Shows & Panels
- The 2014 Big Picture on Cyber Security
- AFCEA Answers
- Ask the CIO
- Building the Hybrid Cloud
- Connected Government: How to Build and Procure Network Services for the Future
- Continuing Diagnostics and Mitigation: Discussion of Progress and Next Steps
- Federal Executive Forum
- Federal Tech Talk
- The Intersection: Where Technology Meets Transformation
- Maximizing ROI Through Data Center Consolidation
- Moving to the Cloud. What's the best approach for me
- Navigating Tough Choices in Government Cloud Computing
- The New Generation of Database
- Satellite Communications: Acquiring SATCOM in Tight Times
- Targeting Advanced Threats: Proven Methods from Detection through Remediation
- Transformative Technology: Desktop Virtualization in Government
- The Truth About IT Opex and Software Defined Networking
- Value of Health IT
Shows & Panels
Federal Drive Interviews -- Feb. 7, 2013
Thursday - 2/7/2013, 9:14am EST
executive director of admissibility and passenger programs
U.S. Customs and Border Protection
Self-service kiosks are everywhere these days at subway stations, at the grocery store and even your doctor's office. But up until now, U.S. Customs and Border Protection has only offered automated services for a select group of pre-enrolled passengers. That's all about to change. CBP is getting ready to roll out a kiosk that everyone can use.
The Pentagon plans to extend some benefits to gay service members' same-sex partners. It could be one of Defense Secretary Leon Panetta's last moves before retirement. He has shepherded the military through the end of Don't Ask Don't Tell. But another law may present challenges to this latest move to treat gay service members equally. Allyson Robinson is executive director of Out Serve SLDN, an advocacy group for gay service members and their families.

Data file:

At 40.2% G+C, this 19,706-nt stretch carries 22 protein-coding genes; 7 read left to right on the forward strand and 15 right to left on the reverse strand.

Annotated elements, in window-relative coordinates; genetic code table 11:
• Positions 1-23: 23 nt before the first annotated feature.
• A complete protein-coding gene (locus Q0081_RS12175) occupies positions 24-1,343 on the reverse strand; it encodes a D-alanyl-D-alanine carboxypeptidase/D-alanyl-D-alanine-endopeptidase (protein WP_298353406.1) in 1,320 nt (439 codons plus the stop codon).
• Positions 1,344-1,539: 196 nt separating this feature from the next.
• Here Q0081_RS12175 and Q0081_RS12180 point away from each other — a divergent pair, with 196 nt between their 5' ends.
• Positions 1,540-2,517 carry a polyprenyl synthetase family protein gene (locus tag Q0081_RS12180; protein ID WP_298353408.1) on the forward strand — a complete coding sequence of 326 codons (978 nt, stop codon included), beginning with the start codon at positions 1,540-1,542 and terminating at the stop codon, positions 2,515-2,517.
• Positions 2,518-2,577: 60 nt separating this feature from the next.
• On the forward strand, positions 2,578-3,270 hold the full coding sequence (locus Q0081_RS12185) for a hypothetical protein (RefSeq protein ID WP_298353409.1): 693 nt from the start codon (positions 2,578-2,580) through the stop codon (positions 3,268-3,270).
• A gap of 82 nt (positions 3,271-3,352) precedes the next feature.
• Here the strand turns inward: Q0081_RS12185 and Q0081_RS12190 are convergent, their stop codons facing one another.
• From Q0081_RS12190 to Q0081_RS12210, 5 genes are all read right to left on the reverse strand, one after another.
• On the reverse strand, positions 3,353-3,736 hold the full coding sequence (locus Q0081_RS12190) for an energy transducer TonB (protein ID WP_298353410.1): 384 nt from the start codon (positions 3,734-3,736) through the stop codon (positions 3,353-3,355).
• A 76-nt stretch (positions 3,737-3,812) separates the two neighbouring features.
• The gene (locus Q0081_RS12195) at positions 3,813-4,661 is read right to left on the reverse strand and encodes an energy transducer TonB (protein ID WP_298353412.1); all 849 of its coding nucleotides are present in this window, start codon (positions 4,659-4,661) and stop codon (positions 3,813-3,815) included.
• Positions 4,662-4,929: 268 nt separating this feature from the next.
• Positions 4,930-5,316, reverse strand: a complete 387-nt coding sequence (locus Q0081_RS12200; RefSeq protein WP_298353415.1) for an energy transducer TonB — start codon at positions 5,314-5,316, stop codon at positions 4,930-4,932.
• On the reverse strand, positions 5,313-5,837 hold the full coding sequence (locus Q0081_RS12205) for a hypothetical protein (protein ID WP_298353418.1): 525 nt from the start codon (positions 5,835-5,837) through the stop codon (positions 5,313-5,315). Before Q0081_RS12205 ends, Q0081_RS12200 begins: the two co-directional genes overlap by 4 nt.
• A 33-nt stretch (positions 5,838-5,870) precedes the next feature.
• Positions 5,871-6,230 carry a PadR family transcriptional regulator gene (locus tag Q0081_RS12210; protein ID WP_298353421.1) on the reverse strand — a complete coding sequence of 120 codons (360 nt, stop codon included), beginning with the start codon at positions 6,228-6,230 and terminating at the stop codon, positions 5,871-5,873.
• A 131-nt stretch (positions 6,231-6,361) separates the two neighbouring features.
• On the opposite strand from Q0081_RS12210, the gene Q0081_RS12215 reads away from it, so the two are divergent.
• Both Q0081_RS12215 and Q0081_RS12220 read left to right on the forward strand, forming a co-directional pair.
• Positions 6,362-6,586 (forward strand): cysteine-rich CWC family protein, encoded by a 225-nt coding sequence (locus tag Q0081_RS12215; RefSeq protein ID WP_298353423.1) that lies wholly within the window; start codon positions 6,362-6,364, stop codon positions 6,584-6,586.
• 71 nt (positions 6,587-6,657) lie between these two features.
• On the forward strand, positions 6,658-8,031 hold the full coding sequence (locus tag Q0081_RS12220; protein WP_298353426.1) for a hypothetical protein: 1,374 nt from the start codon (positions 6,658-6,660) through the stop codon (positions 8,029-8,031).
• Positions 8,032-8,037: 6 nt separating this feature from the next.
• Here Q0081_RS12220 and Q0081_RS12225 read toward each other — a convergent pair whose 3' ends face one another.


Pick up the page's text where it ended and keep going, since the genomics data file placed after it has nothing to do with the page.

chief information officer
Postal Service's Office of the Inspector General
Gary Barlet is the chief information officer for the Postal Service's Office of the Inspector General. He tells executive editor Jason Miller about why the OIG's office is focusing so heavily on smartphones and tablet devices.
Listen to the full interview today at 10:30 a.m.
International Federation of Professional and Technical Engineers
The administration's top brass is trying to calm federal employees' fears over potential furloughs. Or so it seems from a hastily-called meeting earlier this week. A group of federal union representatives was having a routine meeting, when they got a call. Office of Management and Budget Controller Danny Werfel and Office of Personnel Management Director John Berry were on the line. They wanted to talk about the across-the-board budget cuts that could come next month.
The General Services Administration is slowly adding to the list of companies approved to sell cloud computing to the federal government. Under it's Fed-RAMP process, GSA has koshered two so far. Fed-RAMP makes sure companies are secure. That means agencies can hire them without further security testing. The latest to receive Fed-RAMP approval is CGI Federal.
No more letters on Saturdays starting in August. That's how the Postal Service plans to save $2 billion a year. Some on Capitol Hill support the idea. But not Northern Virginia Congressman Gerry Connolly. He says the Postal Service doesn't have the legal authority to cut service.
MORE FROM THE FEDERAL DRIVE
- DoD postpones deployment of an aircraft carrier group (Facebook)
- Pentagon to pare back military pay increase request for 2014 (Federal News Radio)
- DoD, VA accelerate schedule for integrated health record (Federal News Radio)